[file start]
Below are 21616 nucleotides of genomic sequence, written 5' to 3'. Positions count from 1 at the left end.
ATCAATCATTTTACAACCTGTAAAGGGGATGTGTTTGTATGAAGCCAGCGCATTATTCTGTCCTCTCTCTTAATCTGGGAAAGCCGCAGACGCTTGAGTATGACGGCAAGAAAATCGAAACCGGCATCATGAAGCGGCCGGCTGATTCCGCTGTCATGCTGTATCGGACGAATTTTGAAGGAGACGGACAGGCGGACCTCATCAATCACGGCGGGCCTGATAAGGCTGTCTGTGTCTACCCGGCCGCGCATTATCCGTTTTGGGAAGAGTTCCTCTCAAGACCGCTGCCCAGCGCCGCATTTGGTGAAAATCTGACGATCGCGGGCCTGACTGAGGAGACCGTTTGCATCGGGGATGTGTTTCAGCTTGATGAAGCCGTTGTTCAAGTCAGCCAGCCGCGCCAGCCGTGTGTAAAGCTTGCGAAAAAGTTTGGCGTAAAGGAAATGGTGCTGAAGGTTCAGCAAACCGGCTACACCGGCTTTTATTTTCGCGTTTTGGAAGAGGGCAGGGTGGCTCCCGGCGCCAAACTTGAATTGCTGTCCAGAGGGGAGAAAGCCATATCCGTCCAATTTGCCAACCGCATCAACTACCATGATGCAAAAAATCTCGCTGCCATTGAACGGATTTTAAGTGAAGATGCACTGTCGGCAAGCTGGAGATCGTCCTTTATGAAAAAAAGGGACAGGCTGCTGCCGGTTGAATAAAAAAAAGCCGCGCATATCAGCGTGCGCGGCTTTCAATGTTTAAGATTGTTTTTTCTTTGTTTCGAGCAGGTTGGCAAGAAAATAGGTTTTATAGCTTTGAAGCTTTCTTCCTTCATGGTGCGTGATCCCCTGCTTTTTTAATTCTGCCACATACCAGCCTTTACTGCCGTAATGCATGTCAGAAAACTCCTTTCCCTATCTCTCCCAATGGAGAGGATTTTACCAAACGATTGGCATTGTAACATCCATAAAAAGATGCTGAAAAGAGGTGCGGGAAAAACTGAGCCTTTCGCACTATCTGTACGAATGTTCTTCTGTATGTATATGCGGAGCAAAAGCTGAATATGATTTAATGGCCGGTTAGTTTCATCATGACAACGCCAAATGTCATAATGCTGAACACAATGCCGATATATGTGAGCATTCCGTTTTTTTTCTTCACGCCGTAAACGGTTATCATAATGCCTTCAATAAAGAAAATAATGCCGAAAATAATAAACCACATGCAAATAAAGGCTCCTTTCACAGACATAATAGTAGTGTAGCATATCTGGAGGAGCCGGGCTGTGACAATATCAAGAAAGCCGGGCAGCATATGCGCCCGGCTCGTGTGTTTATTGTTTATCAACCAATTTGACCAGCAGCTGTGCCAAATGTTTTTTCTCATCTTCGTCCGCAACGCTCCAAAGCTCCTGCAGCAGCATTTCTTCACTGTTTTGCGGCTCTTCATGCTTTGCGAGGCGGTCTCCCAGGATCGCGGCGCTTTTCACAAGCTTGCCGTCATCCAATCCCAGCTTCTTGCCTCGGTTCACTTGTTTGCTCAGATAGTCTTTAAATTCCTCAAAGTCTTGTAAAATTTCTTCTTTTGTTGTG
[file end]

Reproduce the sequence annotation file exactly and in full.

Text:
Below are 21616 nucleotides of genomic sequence, written 5' to 3'. Positions count from 1 at the left end.
ATCAATCATTTTACAACCTGTAAAGGGGATGTGTTTGTATGAAGCCAGCGCATTATTCTGTCCTCTCTCTTAATCTGGGAAAGCCGCAGACGCTTGAGTATGACGGCAAGAAAATCGAAACCGGCATCATGAAGCGGCCGGCTGATTCCGCTGTCATGCTGTATCGGACGAATTTTGAAGGAGACGGACAGGCGGACCTCATCAATCACGGCGGGCCTGATAAGGCTGTCTGTGTCTACCCGGCCGCGCATTATCCGTTTTGGGAAGAGTTCCTCTCAAGACCGCTGCCCAGCGCCGCATTTGGTGAAAATCTGACGATCGCGGGCCTGACTGAGGAGACCGTTTGCATCGGGGATGTGTTTCAGCTTGATGAAGCCGTTGTTCAAGTCAGCCAGCCGCGCCAGCCGTGTGTAAAGCTTGCGAAAAAGTTTGGCGTAAAGGAAATGGTGCTGAAGGTTCAGCAAACCGGCTACACCGGCTTTTATTTTCGCGTTTTGGAAGAGGGCAGGGTGGCTCCCGGCGCCAAACTTGAATTGCTGTCCAGAGGGGAGAAAGCCATATCCGTCCAATTTGCCAACCGCATCAACTACCATGATGCAAAAAATCTCGCTGCCATTGAACGGATTTTAAGTGAAGATGCACTGTCGGCAAGCTGGAGATCGTCCTTTATGAAAAAAAGGGACAGGCTGCTGCCGGTTGAATAAAAAAAAGCCGCGCATATCAGCGTGCGCGGCTTTCAATGTTTAAGATTGTTTTTTCTTTGTTTCGAGCAGGTTGGCAAGAAAATAGGTTTTATAGCTTTGAAGCTTTCTTCCTTCATGGTGCGTGATCCCCTGCTTTTTTAATTCTGCCACATACCAGCCTTTACTGCCGTAATGCATGTCAGAAAACTCCTTTCCCTATCTCTCCCAATGGAGAGGATTTTACCAAACGATTGGCATTGTAACATCCATAAAAAGATGCTGAAAAGAGGTGCGGGAAAAACTGAGCCTTTCGCACTATCTGTACGAATGTTCTTCTGTATGTATATGCGGAGCAAAAGCTGAATATGATTTAATGGCCGGTTAGTTTCATCATGACAACGCCAAATGTCATAATGCTGAACACAATGCCGATATATGTGAGCATTCCGTTTTTTTTCTTCACGCCGTAAACGGTTATCATAATGCCTTCAATAAAGAAAATAATGCCGAAAATAATAAACCACATGCAAATAAAGGCTCCTTTCACAGACATAATAGTAGTGTAGCATATCTGGAGGAGCCGGGCTGTGACAATATCAAGAAAGCCGGGCAGCATATGCGCCCGGCTCGTGTGTTTATTGTTTATCAACCAATTTGACCAGCAGCTGTGCCAAATGTTTTTTCTCATCTTCGTCCGCAACGCTCCAAAGCTCCTGCAGCAGCATTTCTTCACTGTTTTGCGGCTCTTCATGCTTTGCGAGGCGGTCTCCCAGGATCGCGGCGCTTTTCACAAGCTTGCCGTCATCCAATCCCAGCTTCTTGCCTCGGTTCACTTGTTTGCTCAGATAGTCTTTAAATTCCTCAAAGTCTTGTAAAATTTCTTCTTTTGTTGTG